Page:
I often think about this interview, Boyer in general, and the notion that literature is, in fact, against us. An excerpt from the interview:
...by “us” I actually mean a lot of people: against all but the wealthiest women and girls, all but the wealthiest queer people, against the poor, against the people who have to sell the hours of their lives to survive, against the ugly or infirm, against the colonized and the enslaved, against mothers and other people who do unpaid reproductive labor, against almost everyone who isn’t white—everyone who has been taken from, everyone who makes and maintains the world that the few then claim it is their right to own. And by “against,” many of us know this “literature” contains violent sentiments toward us, is full of painful exclusions, but that isn’t even the core of its opposition to us. How “literature” is also against us is that it is a magic circle drawn around the language games of a class of people—the rich and powerful and those who serve or have served them. It gives (or appears to give, like any mystification) these words a permission and a weight, dangles the ugliness in our faces and names it beauty, gleefully shows off stupidity and claims it as what is wise. (via The Poetry Foundation)I can't help but think about Boyer's wondrous claims in the context of being a writer, a reader, a student, a homosexual, a person with mental disabilities, a person with physical disabilities, a substance user, etcetera. This week, I started my last semester of university and a professor in a critical theory class asked us to describe what exactly literature is. I surprisingly had a difficult time with this question and needed to explore it. If, as Boyer argues, literature exists to subdue communities of people, what about literature gives it the agency to oppress? Who makes literature, and how are those devices privileged? Who wins and who loses when we talk about literature?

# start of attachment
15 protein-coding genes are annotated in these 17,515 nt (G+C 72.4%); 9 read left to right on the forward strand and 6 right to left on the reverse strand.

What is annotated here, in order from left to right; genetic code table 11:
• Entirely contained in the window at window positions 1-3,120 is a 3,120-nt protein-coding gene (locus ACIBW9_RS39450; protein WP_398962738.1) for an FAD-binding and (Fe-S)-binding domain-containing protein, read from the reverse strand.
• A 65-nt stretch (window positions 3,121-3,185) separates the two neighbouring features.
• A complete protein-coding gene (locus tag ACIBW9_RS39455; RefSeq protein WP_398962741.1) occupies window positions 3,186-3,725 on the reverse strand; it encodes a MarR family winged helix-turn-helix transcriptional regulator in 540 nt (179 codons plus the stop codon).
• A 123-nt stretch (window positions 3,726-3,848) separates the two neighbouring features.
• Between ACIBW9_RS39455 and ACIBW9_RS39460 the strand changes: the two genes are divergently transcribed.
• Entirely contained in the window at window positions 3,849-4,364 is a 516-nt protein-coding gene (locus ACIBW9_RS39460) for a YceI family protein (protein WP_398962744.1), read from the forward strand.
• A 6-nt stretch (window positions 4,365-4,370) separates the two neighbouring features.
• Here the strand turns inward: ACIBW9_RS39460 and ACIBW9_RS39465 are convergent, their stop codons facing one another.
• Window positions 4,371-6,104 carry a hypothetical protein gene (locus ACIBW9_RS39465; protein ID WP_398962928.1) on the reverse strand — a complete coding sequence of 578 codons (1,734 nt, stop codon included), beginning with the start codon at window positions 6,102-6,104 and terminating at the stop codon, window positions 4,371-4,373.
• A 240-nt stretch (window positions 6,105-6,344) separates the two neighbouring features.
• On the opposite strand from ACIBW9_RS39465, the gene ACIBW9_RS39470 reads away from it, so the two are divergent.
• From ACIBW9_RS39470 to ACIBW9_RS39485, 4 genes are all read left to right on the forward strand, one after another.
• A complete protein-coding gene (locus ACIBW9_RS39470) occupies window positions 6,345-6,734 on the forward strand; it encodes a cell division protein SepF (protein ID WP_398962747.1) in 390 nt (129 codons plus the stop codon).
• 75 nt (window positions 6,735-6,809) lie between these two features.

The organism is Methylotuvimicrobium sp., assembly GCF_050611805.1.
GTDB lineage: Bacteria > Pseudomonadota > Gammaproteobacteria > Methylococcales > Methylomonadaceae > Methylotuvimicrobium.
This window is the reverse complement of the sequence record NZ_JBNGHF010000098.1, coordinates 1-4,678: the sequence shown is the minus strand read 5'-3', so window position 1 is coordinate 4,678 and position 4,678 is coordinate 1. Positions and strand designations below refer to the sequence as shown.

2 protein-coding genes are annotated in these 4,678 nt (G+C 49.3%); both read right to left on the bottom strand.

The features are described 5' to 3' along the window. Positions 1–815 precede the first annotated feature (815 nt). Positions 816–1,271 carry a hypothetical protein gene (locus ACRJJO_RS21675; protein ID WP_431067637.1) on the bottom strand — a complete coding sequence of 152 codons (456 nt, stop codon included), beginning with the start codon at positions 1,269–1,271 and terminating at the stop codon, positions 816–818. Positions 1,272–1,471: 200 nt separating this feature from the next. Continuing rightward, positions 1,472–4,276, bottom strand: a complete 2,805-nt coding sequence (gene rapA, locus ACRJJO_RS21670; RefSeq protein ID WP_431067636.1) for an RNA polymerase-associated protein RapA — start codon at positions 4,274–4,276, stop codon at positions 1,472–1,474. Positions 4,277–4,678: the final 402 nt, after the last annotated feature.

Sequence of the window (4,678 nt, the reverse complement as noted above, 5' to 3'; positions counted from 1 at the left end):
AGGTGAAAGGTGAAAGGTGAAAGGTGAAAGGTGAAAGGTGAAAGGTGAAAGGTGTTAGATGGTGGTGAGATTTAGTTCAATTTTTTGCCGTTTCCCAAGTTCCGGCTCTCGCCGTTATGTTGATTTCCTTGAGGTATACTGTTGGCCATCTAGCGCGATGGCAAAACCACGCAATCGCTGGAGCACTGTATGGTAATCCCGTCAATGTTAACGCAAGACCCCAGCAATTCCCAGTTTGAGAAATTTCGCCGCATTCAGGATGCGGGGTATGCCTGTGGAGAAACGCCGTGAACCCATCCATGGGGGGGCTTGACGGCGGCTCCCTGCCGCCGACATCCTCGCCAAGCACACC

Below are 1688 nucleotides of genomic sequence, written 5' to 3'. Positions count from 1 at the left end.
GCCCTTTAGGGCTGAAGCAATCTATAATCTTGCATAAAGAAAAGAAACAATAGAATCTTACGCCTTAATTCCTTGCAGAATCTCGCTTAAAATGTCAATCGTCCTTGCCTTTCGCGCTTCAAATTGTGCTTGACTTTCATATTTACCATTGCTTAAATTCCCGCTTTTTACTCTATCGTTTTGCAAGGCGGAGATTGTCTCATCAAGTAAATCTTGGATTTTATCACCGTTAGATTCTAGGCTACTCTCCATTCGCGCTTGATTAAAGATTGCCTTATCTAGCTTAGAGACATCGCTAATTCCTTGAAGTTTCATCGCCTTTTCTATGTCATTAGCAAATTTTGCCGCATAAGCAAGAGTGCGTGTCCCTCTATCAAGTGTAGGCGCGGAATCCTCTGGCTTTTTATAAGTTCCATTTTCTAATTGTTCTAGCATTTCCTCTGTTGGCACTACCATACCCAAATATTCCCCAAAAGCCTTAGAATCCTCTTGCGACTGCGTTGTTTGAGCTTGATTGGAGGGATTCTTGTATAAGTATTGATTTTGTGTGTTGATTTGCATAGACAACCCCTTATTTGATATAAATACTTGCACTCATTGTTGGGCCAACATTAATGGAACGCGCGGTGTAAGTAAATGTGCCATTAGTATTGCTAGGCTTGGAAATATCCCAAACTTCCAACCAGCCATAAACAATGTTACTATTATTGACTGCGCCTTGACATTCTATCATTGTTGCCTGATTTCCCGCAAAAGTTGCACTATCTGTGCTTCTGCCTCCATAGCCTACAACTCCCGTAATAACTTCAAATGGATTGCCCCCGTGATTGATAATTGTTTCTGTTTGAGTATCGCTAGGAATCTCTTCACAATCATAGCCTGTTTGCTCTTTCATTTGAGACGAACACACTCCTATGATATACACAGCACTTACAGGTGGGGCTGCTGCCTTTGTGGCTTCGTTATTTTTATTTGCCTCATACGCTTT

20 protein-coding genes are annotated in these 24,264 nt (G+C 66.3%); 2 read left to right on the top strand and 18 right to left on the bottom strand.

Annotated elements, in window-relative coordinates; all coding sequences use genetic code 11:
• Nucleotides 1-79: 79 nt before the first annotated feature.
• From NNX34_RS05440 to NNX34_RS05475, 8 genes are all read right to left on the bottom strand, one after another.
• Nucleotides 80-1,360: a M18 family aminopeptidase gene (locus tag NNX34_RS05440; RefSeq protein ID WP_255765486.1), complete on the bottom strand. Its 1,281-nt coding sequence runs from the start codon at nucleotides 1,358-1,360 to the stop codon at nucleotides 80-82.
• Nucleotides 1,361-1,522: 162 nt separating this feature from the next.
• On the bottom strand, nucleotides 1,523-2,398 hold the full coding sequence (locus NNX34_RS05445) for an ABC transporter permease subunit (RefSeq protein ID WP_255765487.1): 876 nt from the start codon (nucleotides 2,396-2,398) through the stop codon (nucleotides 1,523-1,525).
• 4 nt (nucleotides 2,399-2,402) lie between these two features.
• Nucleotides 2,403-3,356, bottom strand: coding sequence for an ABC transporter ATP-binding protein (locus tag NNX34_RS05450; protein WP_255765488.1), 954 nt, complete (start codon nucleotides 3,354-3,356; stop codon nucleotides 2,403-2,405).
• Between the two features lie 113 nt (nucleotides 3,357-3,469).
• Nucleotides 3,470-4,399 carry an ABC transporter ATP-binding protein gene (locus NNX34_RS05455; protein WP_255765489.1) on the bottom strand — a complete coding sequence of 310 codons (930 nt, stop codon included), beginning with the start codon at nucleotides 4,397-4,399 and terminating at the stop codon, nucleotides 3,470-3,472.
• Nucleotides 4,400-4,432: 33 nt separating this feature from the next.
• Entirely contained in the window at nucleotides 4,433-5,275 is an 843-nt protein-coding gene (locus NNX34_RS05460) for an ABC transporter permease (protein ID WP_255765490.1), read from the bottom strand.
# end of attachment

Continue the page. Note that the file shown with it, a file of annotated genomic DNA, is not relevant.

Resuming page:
Historically, literature has often come from positions of oppression. But at the same time, an interesting dynamic exists between representation and the ability to be represented. What affordances does literature give, as Boyer argues, to poor people, people of color, enslaved people, working people, etcetera? If I cannot afford the basic necessities of life, how can I afford to make literature? And what does making literature look like?
One of the biggest problems I had in answering the question "what is literature" is the supposed binary between what is literature and what is not literature. Binaries are social constructs that always give benefit to one side of the paradigm. That is to say, who has the right to regard if something is literature or not? When you consider the declaration that a piece of work is or is not literature, you quit the forces that create literature itself.
Literature is an experience. And perhaps that is the only classification that it needs.